In a typical day, I use JSON, markdown, HTML, and XML. I generally use JSON for data that is naturally modeled as rows in a table or objects in a programming language. I use markdown for blogging and Wikis. I use HTML for web presentation. But for representing biblical texts, lexicons, and treebanks I use XML, a markup language designed specifically for adding metadata to text so that text and metadata can be used together when querying or studying a text. For processing XML, I generally use XQuery and XPath, which natively understand XML. I have recently had quite a few long exchanges about this with my friend and colleague Dirk Roorda, who uses Python almost exclusively and avoids XML when he can, and I thought it might be useful to write about the advantages of an XML toolchain for a variety of tasks that are central to the digital humanities. As I continue to work and blog, I will show you examples of my work here, often in XML and XQuery, but also in other representations using other tools.
In this post, I explore XML as a form of interpretation for texts. I also explore the ways that XQuery and XPath can leverage this interpretation to do powerful queries using nothing more than the XML document.
XML: The Native Language of Digital Humanities
Most people who have worked in digital humanities are familiar wth the Text Encoding Initiative, which provides guidelines for representing texts in XML. A wide variety of projects use the TEI guidelines, and many others use other XML formats that are tailored to the need of a particular project. At biblicalhumanities.org, many of the texts on our dashboard are represented in XML. XML is a great fit for digital humanities because it well suited to the kinds of documents and interpretation used in the humanities. Here are a few key advantages of XML:
- Exposing the logical structure of a document. Before markup languages, software generally treated documents as a black box, readable mainly by human beings. Markup languages expose the logical structure of a document so that it can be processed by software.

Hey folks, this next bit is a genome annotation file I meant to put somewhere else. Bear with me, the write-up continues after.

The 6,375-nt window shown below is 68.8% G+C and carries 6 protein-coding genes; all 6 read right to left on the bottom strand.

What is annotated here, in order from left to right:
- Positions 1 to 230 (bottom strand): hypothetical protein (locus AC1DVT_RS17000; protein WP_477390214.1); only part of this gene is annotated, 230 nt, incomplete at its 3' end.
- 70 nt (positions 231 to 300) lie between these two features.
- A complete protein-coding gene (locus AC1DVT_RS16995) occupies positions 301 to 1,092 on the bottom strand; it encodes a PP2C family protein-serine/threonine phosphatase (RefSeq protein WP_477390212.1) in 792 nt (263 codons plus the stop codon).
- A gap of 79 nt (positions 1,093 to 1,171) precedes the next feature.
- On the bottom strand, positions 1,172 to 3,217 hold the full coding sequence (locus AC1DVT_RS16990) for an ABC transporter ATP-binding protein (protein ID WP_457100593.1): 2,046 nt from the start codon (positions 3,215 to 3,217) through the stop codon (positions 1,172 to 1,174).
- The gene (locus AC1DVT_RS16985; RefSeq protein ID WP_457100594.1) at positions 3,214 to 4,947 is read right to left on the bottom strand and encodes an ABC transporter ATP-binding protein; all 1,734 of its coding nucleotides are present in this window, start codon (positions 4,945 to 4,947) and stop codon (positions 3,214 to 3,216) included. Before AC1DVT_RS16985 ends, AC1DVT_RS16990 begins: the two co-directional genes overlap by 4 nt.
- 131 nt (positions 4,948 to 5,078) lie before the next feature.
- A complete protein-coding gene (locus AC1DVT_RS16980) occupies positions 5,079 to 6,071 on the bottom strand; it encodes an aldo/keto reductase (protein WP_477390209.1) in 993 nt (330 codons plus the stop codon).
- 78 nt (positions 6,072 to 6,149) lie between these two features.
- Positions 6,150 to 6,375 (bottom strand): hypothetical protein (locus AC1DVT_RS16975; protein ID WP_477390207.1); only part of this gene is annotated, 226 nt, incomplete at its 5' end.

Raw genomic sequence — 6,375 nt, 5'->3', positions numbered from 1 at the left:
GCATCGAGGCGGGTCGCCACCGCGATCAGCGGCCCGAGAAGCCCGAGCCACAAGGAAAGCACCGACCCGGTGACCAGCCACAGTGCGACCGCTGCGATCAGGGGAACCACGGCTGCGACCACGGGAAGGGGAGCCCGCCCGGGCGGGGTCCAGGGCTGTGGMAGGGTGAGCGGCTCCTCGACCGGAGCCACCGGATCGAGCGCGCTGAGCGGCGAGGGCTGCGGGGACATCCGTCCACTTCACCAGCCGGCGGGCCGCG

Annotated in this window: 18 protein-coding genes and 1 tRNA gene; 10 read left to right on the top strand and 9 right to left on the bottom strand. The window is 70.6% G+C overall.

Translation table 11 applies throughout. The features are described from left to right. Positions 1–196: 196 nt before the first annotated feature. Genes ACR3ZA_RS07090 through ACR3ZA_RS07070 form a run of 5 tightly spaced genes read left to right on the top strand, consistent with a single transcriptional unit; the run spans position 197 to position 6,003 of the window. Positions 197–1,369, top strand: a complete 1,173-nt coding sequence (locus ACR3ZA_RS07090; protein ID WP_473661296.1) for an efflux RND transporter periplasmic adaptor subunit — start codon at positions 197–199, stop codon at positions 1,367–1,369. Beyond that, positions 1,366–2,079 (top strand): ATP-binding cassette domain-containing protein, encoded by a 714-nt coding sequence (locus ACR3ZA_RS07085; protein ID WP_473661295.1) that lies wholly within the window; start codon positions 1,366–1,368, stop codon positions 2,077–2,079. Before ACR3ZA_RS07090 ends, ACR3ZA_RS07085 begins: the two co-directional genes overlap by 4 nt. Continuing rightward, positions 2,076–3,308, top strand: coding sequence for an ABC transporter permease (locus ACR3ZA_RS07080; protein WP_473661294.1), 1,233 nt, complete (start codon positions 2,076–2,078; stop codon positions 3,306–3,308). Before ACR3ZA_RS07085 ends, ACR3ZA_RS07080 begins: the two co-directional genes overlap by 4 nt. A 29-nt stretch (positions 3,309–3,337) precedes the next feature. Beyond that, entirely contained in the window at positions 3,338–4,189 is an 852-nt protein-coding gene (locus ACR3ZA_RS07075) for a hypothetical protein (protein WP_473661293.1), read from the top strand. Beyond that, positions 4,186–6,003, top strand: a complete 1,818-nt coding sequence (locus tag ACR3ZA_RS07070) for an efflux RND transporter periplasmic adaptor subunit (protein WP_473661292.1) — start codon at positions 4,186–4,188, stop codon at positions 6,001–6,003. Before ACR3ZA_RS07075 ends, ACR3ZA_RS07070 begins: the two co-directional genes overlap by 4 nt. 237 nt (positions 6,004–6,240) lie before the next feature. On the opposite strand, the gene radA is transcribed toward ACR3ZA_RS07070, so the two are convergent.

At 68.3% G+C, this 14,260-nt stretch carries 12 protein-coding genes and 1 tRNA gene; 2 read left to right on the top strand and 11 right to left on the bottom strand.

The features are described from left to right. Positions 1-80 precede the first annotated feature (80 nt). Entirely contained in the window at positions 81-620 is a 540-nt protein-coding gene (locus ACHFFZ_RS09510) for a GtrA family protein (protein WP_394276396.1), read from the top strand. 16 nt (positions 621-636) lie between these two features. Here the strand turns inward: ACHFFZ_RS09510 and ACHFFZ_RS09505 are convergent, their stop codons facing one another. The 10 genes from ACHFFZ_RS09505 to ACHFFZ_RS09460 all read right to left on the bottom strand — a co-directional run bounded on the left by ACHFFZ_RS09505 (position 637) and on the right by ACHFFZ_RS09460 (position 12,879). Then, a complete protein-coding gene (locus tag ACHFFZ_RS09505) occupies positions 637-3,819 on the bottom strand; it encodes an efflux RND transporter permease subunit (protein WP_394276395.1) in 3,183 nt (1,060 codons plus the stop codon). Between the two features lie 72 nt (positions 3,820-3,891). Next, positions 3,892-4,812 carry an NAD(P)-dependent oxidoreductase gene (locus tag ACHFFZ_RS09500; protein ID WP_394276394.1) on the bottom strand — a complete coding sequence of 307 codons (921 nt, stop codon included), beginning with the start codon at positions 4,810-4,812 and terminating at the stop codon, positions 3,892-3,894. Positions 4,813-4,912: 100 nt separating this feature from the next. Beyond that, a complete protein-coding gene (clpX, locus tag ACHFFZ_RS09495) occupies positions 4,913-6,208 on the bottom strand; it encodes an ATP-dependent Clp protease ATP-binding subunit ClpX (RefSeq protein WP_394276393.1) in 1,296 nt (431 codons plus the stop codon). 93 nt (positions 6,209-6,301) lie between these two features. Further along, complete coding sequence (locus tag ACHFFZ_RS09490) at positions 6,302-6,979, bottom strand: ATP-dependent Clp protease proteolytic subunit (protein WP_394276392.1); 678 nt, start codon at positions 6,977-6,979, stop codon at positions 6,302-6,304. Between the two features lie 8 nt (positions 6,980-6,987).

- Reusability. By exposing the logical structure, markup languages allow software to reuse document data in ways not foreseen by the original creator.
- Longevity. The binary formats of word processors change over time, and it is often very difficult to find software that can open a document written 10 years ago. Markup languages do not depend on binary formats. If an archaeologist were to discover an XML document 100 years from now, odds are that it could be interpreted without the software originally used to create it.
XQuery is a good fit for digital humanities because XML is the native language for both. In XQuery, XML is the fundamental data structure, and the language is designed to explore, create, and transform XML. Digital humanities is primarily about texts and many of these texts are in XML.
Consider the following XML fragment, an excerpt from a Wordhoard edition of Julius Caesar:
<div xml:id="sha-juc103"> <head>Act 1, Scene 3</head> <stage>The same. A street.</stage> <stage>Thunder and lightning. Enter from opposite sides, CASCA, with his sword drawn, and CICERO.</stage> <sp who="Cicero"> <speaker>Cicero</speaker> <l xml:id="sha-juc103001" n="1"> Good even, Casca: brought you Caesar home? </l> <l xml:id="sha-juc103002" n="2"> Why are you breathless? and why stare you so? </l> </sp> <!-- !!! SNIP !!! --> </div>
The XML markup tells you that there is a division called “Act 1, Scene 3”, that two lines of this text are stage directions, and that there is a speech, given by Cicero, that contains two lines. Each line has an topic to make it easy to refer to it in annotations. Because this information is marked up in XML, XQuery can easily perform queries based on the structure of the play. For instance, a query can tell you which characters appear in the same scene, which characters speak the most line, or which characters are most frequently spoken about by whom. Using XQuery, there is no need to map this information into another programming structure before querying it, all you need is XQuery and a marked-up text. Looking at the XML gives you a pretty good idea how to write the query, and the results of the query are expressed in the same language as the input.